“Activity will pick up markedly over the coming weeks,” says Andy Cairns, the global head of debt origination and distribution at the National Bank of Abu Dhabi, the GCC’s biggest regional bond underwriter in 2014. “We have a strong mandated pipeline, both traditional sukuk issuers and debut names, from the region and outside.”
NBAD is one of the banks mandated to arrange Islamic Development Bank’s investor meetings. The Saudi Arabia-based bank, Emirates and Petronas are all established sukuk issuers. Sales in 2014 reached $46.3bn as the market expanded with debut sovereign sukuk sales from the United Kingdom, Luxembourg, Hong Kong and South Africa.
A rebound in sales probably will not be enough to erase the slow start, according to Richard Segal, the head of emerging- market credit strategy at Jefferies International.
“I would be very surprised if we approach last year,” Mr Segal says. “Corporates as a whole, there isn’t that much appetite. They are turning to go to the banks instead of the bond markets.”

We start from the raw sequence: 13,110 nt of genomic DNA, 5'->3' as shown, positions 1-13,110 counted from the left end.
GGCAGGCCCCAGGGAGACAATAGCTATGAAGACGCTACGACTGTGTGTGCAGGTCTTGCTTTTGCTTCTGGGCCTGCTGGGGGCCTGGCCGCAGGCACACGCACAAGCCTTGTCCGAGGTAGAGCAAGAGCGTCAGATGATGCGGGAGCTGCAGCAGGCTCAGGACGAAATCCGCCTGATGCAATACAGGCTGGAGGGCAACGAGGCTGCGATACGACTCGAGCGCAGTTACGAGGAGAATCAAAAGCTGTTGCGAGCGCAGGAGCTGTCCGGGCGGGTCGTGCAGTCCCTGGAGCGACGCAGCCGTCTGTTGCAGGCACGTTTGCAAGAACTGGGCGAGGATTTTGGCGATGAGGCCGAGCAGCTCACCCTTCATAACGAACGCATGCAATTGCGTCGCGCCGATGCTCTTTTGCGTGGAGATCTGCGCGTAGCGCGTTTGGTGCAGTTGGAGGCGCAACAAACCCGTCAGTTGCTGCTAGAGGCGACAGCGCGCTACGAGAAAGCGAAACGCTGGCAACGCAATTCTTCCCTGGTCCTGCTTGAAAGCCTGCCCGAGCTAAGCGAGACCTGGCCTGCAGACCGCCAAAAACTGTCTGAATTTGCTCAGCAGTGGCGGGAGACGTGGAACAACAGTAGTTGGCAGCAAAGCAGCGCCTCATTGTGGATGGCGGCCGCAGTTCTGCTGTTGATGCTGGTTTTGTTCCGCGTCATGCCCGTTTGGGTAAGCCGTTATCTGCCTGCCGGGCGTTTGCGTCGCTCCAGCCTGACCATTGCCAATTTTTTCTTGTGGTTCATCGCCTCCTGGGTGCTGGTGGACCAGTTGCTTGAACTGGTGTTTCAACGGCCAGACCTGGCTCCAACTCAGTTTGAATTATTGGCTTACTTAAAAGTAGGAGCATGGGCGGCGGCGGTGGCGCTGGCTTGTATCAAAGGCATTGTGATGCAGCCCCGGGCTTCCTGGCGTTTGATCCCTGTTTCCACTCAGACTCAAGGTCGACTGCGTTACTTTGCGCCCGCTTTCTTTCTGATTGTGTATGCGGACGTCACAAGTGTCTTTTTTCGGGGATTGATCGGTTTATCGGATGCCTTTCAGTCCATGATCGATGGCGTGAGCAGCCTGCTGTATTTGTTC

Dubai Islamic Bank’s $1 bn Tier 1 sukuk is the only dollar-denominated Islamic bond sold this year, according to data compiled by Bloomberg. For the first time since 2009, there have been no non-financial corporate bond sales at all in the GCC.
“Now we’re seeing some sort of stability, you’re going to start seeing more issuance,” Mr Hussain says. “From what I’m hearing in the market, the pipeline is pretty strong.”
Meanwhile, Indonesia’s state-owned airline plans the nation’s first corporate global sukuk sale to tap dollar wealth in the Middle East and cut funding costs.
Garuda Indonesia, which uses the national symbol of a mythical eagle as its insignia, may issue $500 million of US currency Sharia-compliant debt in April, widening its investor base, says the finance director Askhara Danadiputra in Jakarta. Emerging-market dollar bonds yield an average 6 per cent, compared with 7.1 per cent for rupiah-denominated notes, JP Morgan indexes show.